Back home again to wrap up with a couple of photos from the garden. First, one of an explosion of poppies. Somewhat like the magnolia, these blossoms are spectacular but fragile and short-lived. One day earlier this week there were over 50 blossoms like this one. It rained hard the next day and there were none.

And finally, three tulips. I just like the colours.

Tuesday, May 27, 2008

Brothers (#171)

I was reading a newspaper last night. Yep, despite being a hep guy plugged into the interweb, I still get much of my news via the newspaper.

It was, in fact, the Toronto Sun, my paper of choice, and not solely because it features the incisive, witty, extremely funny writing of that gorgeous and brilliant entertainment columnist, Liz Braun. And I’m probably not saying that just because she reads this.

I was catching up on the international news, still dominated by the horrible natural disasters in Burma and China, when a picture caught my eye.

And held it. And held it. And I found myself returning to that page again and again to look at it.

The photograph was by Andy Wong of the Associated Press. This is it:

(If you’re reading this online you can click the picture to see a larger version.)

The caption said: A young earthquake survivor feeds his baby brother with noodles at a refugee camp in Yongan town, 30 kilometers (19 miles) from Beichuan county in southwest China's Sichuan province, Sunday, May 25, 2008.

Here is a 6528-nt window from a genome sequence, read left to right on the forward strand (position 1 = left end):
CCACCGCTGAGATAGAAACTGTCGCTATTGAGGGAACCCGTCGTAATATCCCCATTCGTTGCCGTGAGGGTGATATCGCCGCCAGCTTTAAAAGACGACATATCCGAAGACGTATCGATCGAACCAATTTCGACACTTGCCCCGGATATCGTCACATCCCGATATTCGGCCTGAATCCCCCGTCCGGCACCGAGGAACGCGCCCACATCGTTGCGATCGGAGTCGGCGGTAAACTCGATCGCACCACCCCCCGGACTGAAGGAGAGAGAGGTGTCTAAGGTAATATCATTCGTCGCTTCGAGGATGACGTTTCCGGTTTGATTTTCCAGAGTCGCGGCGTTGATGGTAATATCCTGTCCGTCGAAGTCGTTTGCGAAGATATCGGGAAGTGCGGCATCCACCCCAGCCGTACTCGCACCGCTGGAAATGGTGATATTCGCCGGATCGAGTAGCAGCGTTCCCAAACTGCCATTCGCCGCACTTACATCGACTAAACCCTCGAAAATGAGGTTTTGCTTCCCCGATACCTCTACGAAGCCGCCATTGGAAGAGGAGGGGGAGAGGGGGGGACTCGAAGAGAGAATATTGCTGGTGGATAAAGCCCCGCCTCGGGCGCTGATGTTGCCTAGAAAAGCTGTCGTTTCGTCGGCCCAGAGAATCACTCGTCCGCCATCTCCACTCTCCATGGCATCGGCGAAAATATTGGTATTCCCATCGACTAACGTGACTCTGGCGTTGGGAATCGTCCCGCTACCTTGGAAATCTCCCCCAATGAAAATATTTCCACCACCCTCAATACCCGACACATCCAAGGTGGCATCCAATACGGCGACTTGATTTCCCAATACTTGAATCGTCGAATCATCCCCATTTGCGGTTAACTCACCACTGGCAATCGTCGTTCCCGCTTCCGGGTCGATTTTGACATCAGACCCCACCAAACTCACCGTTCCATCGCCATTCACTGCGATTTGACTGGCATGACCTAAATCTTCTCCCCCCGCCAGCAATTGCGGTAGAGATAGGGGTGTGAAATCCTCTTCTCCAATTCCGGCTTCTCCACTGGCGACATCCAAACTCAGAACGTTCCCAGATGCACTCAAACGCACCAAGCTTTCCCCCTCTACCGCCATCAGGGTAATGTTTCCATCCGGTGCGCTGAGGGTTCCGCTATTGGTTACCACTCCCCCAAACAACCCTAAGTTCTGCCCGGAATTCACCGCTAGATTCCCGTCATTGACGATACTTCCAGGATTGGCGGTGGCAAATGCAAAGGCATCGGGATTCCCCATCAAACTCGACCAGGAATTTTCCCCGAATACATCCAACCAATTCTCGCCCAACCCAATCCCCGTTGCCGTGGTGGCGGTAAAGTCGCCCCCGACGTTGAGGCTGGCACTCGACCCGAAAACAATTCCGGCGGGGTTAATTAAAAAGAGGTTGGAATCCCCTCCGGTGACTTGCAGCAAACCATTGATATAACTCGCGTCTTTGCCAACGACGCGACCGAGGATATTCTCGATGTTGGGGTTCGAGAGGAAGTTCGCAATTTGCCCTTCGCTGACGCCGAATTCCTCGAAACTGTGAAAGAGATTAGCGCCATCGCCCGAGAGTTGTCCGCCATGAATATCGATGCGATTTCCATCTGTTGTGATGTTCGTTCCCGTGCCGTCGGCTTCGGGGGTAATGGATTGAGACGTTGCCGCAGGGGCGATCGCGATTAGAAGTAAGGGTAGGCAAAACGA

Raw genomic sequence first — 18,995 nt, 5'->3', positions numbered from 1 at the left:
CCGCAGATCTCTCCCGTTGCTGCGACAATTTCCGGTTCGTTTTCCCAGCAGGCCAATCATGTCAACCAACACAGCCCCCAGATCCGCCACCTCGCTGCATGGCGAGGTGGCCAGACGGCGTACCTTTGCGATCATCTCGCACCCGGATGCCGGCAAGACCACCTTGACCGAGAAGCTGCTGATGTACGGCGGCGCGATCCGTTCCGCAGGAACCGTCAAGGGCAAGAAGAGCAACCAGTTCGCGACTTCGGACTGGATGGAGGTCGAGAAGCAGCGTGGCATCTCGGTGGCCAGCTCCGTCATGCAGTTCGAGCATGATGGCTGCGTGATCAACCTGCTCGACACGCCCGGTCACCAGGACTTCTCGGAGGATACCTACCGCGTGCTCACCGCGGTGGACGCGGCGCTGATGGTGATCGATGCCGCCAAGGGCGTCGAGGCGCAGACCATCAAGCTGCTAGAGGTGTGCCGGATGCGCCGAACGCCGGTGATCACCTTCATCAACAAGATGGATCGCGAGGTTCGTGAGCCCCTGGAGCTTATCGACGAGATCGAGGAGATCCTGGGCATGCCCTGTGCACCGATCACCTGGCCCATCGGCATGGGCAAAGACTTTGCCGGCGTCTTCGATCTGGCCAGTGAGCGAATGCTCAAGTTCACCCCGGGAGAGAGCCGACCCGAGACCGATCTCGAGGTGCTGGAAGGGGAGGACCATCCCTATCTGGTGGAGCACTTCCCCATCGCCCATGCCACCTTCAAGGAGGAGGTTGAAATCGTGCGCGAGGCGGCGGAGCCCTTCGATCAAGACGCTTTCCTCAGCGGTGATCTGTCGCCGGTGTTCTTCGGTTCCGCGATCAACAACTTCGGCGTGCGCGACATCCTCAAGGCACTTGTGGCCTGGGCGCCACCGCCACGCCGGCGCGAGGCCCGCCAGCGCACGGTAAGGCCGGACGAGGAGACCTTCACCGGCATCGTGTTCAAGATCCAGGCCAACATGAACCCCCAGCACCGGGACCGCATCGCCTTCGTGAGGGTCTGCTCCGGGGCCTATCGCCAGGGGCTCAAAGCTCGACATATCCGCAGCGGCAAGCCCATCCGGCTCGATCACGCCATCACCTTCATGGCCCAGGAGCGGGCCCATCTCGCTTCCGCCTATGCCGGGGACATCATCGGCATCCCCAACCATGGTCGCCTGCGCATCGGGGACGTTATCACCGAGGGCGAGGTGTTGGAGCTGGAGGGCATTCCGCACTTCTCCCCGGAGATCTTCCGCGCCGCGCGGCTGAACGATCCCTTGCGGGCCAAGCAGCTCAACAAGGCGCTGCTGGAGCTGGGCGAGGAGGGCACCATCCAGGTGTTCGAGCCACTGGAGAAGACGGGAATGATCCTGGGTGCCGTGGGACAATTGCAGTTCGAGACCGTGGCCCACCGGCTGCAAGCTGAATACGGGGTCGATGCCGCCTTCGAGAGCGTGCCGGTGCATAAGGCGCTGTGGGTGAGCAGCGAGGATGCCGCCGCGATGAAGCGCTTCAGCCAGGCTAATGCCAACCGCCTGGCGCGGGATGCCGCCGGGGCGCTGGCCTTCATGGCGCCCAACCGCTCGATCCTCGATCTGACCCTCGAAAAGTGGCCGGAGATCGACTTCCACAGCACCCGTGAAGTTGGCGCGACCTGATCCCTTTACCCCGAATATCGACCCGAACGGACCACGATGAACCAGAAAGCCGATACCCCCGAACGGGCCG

I was struck by many things in the photo. Not the least is the focus in the older boy’s eyes. His furrowed brows indicate he is taking his job very seriously. His lips are slightly pursed, his mouth prepared to mimic his little brother’s upcoming gape when he fully accepts the noodles. (I learned long ago, when watching someone feed a baby, to keep my eyes on the feeder, not the baby. It’s hilarious how they contort their mouths with every spoonful. And yes, I know I did it too. Pretty sure it’s one of those autonomic reactions, like knee jerks and hanging up on telemarketers.)

The little brother’s attention appears to be on his hands more than on his brother, or the chopsticks. To me, his distraction is indicative of the confidence and trust he has in his sibling. He can afford to focus elsewhere because he has faith that his brother will look after him.